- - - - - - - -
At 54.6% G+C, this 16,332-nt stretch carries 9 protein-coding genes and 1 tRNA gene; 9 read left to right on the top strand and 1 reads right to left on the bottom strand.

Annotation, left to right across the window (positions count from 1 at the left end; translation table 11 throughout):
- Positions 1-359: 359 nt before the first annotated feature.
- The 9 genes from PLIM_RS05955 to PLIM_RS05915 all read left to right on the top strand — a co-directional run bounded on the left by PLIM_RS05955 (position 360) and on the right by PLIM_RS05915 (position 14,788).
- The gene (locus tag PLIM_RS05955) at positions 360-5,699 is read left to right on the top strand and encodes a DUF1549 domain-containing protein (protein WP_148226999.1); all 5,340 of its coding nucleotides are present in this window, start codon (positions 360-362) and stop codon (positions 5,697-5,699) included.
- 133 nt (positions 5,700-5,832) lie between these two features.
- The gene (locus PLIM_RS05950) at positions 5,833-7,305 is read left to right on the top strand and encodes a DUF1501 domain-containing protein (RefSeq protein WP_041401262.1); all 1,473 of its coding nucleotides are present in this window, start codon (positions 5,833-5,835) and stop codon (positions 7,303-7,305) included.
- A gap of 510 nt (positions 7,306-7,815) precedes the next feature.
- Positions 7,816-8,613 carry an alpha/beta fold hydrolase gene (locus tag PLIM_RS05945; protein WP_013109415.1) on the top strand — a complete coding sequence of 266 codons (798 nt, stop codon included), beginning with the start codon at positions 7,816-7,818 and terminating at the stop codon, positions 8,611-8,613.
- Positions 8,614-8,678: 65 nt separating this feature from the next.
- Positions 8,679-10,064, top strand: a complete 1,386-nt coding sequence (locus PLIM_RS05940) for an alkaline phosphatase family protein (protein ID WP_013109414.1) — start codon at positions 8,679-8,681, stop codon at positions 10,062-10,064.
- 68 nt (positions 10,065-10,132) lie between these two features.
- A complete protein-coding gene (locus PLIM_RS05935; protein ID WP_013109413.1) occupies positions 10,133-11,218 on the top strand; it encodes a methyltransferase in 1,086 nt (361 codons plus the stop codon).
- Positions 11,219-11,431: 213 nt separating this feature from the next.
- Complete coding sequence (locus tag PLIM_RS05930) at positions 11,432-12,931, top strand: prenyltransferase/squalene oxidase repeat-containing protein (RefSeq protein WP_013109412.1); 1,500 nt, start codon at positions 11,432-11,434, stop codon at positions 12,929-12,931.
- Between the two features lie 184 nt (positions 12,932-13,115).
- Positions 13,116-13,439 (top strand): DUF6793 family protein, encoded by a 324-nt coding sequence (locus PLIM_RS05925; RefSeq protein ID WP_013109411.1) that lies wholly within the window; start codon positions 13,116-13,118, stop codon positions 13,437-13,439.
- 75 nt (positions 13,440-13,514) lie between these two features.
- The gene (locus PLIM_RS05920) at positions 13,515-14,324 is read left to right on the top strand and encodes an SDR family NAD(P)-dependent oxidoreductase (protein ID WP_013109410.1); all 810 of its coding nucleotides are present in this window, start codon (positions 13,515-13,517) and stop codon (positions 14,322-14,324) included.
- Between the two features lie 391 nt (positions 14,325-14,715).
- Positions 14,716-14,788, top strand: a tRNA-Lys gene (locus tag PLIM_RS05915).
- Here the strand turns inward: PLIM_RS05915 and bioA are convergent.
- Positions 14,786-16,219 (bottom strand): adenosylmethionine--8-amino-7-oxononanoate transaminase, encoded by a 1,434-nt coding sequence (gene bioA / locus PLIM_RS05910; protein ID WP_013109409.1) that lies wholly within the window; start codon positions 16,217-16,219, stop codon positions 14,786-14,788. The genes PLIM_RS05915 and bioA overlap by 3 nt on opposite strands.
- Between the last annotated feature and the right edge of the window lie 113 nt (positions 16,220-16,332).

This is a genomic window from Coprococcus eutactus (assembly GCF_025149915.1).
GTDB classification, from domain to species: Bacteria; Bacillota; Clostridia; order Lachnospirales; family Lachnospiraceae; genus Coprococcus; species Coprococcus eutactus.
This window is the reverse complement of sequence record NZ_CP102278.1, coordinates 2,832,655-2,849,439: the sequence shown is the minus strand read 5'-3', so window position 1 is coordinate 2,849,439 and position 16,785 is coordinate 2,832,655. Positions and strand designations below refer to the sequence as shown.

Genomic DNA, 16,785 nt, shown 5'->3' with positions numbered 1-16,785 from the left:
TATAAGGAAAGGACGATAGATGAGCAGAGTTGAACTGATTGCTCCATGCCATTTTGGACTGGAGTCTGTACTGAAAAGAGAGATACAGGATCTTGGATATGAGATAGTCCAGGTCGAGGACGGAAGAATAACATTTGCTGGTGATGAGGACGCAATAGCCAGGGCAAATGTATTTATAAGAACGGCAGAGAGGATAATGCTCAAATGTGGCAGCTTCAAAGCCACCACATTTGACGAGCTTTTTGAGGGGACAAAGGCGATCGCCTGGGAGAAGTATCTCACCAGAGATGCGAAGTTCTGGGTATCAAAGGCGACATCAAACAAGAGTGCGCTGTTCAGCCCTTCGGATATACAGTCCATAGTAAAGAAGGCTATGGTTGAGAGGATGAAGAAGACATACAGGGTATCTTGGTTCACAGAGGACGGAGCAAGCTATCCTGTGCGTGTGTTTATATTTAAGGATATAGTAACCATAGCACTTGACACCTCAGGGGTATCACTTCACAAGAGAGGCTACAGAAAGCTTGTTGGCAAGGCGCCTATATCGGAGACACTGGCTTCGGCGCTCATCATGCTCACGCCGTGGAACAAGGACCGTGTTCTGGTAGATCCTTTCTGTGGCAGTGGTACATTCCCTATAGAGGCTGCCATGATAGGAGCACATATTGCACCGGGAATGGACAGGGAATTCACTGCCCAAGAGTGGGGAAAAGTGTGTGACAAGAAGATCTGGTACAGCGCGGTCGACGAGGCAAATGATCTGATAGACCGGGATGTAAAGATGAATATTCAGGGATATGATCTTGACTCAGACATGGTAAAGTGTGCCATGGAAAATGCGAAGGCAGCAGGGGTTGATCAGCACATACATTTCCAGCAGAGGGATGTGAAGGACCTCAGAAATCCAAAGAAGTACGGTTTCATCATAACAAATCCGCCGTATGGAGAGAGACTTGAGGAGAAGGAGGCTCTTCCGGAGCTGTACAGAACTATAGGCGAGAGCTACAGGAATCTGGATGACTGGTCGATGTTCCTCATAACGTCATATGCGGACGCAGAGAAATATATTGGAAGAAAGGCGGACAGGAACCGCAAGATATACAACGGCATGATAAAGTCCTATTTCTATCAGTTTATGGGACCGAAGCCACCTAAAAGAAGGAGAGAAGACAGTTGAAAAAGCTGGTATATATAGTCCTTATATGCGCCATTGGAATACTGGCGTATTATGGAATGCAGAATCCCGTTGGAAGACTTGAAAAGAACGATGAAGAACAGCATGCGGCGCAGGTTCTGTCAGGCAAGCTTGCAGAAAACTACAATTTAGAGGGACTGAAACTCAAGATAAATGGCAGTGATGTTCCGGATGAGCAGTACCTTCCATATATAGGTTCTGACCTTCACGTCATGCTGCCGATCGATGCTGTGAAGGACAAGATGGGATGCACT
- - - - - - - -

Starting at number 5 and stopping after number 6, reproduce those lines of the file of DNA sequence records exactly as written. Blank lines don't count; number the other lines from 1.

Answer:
- The gene (locus tag PLIM_RS05955) at positions 360-5,699 is read left to right on the top strand and encodes a DUF1549 domain-containing protein (protein WP_148226999.1); all 5,340 of its coding nucleotides are present in this window, start codon (positions 360-362) and stop codon (positions 5,697-5,699) included.
- 133 nt (positions 5,700-5,832) lie between these two features.